The first two minutes of Can it Be starts off with some minor piano chords and electro loops before Guenet’s voice channels the style of William D. Drake as if it was recorded during the sessions for The Rising of the Lights. Antoine channels Drake’s haunting arrangements with some unexpected changes from the piano to raise the temp up a little quicker.

Guenet takes the listener on One Last Stand as he takes them into these abandoned hallways as if the pin itself has already dropped. The composition can make you feel a little at ease as he hits those alarming notes before the vocals come in as you are reaching the last final door to be opened. It then crossover into the styles of Radiohead with a pounding rhythm that Antoine does by creating these uprising adventures while Michel channels Jonny Greenwood’s playing before the pulsating beats change.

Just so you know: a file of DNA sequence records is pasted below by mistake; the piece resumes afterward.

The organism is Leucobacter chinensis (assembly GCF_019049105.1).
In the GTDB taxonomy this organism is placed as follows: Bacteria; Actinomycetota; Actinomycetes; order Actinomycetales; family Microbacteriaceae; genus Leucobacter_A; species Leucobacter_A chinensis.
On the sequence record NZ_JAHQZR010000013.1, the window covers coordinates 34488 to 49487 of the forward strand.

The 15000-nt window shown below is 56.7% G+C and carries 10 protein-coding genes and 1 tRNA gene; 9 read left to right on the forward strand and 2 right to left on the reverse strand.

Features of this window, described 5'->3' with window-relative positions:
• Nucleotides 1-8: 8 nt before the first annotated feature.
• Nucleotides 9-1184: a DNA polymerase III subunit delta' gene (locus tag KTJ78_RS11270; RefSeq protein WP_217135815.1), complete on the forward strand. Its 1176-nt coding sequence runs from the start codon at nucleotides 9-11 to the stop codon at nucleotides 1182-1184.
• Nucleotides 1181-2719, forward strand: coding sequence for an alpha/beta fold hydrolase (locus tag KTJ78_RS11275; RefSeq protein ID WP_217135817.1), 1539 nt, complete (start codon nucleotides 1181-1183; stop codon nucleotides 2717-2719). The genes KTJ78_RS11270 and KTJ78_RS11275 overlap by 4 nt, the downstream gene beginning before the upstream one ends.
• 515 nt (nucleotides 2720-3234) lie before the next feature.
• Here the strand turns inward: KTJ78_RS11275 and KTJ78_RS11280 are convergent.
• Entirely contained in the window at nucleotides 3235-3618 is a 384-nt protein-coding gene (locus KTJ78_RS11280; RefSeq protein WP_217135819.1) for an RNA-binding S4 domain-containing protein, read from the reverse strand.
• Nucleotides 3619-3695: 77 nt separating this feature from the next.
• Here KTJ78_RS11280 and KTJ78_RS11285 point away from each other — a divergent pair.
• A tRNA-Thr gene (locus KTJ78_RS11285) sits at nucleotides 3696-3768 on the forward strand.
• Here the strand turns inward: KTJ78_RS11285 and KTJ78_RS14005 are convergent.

As I’ve mentioned earlier, this was a challenge for me to tackle with The Godel Codex’s Oak. Michel, Antoine, Etienne, Christophe and Phillipe Franck have embarked on this surreal ride. And while it was worth tackling, this will whet your appetite for embarking ideas that The Godel Codex will take into the next journey that awaits you.

Tuesday, February 19, 2019

The Wrong Object - Into the Herd

It’s been about six years since I’ve listened to The Wrong Object’s music. There’s been so many great music out there that I had my ears delved into. And I had almost completely forgotten about The Wrong Object. Until now. This is their follow-up to their 2013 release, After the Exhibition entitled Into the Herd. Released via Off Records and powered by MoonJune Records, this brings them back for another welcoming return for the Belgium sextet.